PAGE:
Body found in shallow grave identified as missing model
A body discovered in a shallow grave in Northern California earlier this week has been identified as missing Macedonian model Adea Shabani, authorities said Wednesday.
Shabani, who went missing in February, was identified by her tattoos, according to the Nevada County Sheriff’s Office. She appears to have sustained blunt force trauma to the head but a final determination of the cause of death will not been made until toxicology and tissue analysis has been completed, police said. Her death has been ruled a homicide.
The monthlong search for Shabani, a model and aspiring actress, came to a close this week when her body was found in the shallow grave 50 miles north of Sacramento.
Los Angeles police said Tuesday that they believe Christopher Spotz, a 33-year-old man who police say had an “intimate relationship” with Shabani, was involved in her disappearance. He died last week after shooting himself during a police chase.
On Tuesday, William Hayes, captain of the LAPD’s Robbery-Homicide Division, called the case a “rather complex investigation,” saying it took investigators to Colorado as well as to two wildlife areas in Northern California in search of Shabani.
“Something happened and I believe it to be somewhat untoward,” he said at a downtown Los Angeles news conference. “But until I get more specifics out of the coroner’s exam … I can’t be definitive as to the cause and manner of death.”
For now, police are combing Spotz’s truck for clues, along with a rental car he recently used in Colorado, Hayes said. They’re also trying to determine whether anyone else might be involved in Shabani’s disappearance or death, he added.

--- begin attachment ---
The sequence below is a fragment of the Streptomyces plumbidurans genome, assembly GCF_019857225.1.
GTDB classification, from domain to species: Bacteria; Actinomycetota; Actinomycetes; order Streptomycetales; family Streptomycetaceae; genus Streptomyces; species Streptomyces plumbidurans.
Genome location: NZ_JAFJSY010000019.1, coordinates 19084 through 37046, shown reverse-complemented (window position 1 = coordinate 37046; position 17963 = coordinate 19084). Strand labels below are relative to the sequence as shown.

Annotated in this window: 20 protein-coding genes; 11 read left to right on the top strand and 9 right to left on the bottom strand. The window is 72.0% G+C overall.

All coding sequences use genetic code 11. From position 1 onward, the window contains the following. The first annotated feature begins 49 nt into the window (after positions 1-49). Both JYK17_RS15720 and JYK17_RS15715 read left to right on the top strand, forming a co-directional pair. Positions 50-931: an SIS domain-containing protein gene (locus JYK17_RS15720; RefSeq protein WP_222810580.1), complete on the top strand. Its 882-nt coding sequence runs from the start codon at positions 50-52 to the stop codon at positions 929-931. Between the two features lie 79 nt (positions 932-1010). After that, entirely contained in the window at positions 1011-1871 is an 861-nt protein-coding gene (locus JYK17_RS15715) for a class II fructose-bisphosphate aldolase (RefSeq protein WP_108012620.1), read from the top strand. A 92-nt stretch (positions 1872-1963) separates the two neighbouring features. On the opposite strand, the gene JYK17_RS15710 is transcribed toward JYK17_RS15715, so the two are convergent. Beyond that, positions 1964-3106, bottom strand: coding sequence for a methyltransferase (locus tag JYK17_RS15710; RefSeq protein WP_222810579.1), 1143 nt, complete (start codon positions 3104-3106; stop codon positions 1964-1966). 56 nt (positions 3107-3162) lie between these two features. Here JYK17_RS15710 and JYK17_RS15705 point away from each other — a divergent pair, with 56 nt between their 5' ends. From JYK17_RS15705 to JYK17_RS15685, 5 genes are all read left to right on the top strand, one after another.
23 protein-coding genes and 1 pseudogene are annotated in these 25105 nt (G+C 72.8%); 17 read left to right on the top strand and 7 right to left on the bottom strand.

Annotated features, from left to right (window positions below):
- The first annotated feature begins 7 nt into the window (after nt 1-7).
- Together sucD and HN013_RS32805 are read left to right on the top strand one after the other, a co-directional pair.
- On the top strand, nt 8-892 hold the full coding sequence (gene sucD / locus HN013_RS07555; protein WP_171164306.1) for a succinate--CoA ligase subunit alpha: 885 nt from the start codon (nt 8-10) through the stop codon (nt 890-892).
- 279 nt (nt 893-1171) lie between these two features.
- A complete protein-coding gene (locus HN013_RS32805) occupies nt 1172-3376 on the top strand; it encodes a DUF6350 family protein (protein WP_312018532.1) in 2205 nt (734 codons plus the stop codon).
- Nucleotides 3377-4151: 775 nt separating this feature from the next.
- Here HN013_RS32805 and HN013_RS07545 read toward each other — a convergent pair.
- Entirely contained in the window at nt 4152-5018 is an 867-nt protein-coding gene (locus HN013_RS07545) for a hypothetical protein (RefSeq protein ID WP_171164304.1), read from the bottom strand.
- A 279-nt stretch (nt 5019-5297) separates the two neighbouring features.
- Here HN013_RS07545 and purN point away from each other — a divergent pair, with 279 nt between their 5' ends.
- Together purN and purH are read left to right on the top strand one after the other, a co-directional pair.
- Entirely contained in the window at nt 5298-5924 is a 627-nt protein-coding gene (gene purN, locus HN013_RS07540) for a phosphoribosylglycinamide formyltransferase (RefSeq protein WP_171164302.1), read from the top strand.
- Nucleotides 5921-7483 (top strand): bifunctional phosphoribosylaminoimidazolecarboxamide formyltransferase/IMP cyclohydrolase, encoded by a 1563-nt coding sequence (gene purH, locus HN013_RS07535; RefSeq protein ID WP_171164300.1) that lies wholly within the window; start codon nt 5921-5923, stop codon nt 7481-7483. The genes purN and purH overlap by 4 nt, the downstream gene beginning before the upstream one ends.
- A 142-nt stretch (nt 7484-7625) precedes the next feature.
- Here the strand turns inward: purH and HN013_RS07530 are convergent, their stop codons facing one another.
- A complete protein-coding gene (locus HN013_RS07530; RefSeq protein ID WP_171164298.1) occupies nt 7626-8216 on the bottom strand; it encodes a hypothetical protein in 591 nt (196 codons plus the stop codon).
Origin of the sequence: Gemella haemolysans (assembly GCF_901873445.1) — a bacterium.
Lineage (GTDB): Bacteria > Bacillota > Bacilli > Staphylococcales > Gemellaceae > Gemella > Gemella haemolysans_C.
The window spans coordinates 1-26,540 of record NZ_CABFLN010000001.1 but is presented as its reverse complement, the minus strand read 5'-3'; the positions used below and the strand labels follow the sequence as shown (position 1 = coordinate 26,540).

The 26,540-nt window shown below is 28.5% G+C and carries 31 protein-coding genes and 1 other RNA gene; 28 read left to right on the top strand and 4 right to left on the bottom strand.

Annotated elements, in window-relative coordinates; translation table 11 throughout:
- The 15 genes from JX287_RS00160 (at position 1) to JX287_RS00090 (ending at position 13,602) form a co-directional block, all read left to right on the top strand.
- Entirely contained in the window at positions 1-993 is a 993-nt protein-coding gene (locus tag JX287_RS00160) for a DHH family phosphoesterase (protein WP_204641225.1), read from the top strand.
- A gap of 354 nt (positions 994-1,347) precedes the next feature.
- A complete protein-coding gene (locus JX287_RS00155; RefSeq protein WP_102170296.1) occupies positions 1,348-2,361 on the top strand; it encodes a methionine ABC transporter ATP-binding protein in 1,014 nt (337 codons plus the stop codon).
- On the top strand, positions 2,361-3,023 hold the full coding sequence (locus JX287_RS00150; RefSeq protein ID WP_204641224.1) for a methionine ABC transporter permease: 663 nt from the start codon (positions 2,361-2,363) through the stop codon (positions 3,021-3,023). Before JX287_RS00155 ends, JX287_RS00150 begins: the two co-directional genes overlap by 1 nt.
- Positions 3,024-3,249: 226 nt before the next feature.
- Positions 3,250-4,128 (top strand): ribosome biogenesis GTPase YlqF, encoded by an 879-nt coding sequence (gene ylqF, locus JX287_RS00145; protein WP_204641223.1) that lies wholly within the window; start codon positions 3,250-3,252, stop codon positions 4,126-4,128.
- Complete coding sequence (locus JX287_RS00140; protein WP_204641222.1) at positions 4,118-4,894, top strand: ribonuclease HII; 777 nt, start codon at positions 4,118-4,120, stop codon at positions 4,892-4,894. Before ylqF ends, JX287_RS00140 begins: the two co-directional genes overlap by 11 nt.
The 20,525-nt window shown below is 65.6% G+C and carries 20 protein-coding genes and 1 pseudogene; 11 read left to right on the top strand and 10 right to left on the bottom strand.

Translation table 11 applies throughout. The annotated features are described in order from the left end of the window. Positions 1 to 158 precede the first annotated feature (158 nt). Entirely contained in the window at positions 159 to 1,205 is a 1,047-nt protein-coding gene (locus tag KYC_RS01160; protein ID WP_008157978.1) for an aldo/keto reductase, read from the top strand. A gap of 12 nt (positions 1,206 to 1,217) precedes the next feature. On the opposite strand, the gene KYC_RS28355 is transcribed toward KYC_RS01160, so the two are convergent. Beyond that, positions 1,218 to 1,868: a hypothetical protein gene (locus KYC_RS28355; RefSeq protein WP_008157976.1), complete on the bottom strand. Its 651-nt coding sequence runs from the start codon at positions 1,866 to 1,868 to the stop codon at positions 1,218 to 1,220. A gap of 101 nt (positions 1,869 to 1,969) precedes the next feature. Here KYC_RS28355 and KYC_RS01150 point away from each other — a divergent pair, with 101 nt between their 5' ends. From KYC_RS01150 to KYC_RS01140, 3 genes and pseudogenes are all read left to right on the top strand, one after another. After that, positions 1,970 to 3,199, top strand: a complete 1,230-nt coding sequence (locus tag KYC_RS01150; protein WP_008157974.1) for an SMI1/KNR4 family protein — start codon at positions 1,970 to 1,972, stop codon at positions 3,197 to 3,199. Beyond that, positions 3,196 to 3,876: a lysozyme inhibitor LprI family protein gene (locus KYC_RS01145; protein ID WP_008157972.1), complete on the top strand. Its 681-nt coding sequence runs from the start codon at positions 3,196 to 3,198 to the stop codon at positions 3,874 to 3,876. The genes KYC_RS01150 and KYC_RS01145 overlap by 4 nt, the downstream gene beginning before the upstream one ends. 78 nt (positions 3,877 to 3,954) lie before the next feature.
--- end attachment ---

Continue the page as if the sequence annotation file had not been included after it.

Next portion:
Shabani, who would have turned 26 earlier this month, graduated from high school in Skopje, Macedonia, and attended college in Paris, according to her Facebook profile. She was a student at the Stella Adler Academy of Acting in Hollywood and was set to graduate in September, said Jayden Brant, a private investigator hired by her family.
Shabani was last seen alive on the afternoon of Feb. 23, when she and Spotz left her Wilcox Avenue apartment together, Hayes said. Friends reported her missing two days later, launching the LAPD’s investigation.
Later that week, Spotz made a statement through an attorney saying he and Shabani were driving to Northern California together when they argued near Santa Clarita, Hayes said. Spotz said he pulled off the freeway and let Shabani out of the car — and hadn’t seen her since.
But the story didn’t add up, Hayes said. Investigators weren’t able to verify Spotz’s account, he said, prompting Robbery-Homicide detectives to take over the case.
On March 1, detectives went to Northern California, where Spotz’s father lived, to try and glean more information about where Spotz and Shabani might be. That same day, Hayes said, Spotz and another woman — his fiancee — drove to his family’s home in Colorado.
About a week later, detectives went to Colorado to try to talk to Spotz and look at his Toyota Tacoma — the last vehicle in which Shabani was seen alive, Hayes said. Meanwhile, detectives and sheriff’s volunteers fanned out across the Lake of the Woods wildlife area, looking for any sign of Shabani.
When police couldn’t find Spotz or his truck, Hayes said, they alerted other law enforcement agencies that they were looking for the vehicle.
San Bernardino County sheriff’s deputies spotted it on March 22, near the 10 and 15 freeways. Spotz fled, prompting a chase that stretched from Hesperia to Corona, where authorities say Spotz fatally shot himself along the 91 Freeway.
Two days later, the LAPD sent a dive team back to the wildlife area to look for Shabani, Hayes said. Investigators also gleaned more information leading them to the Spenceville Wildlife Area in Nevada County.
On Monday, police combing the banks of a creek found the shallow grave.
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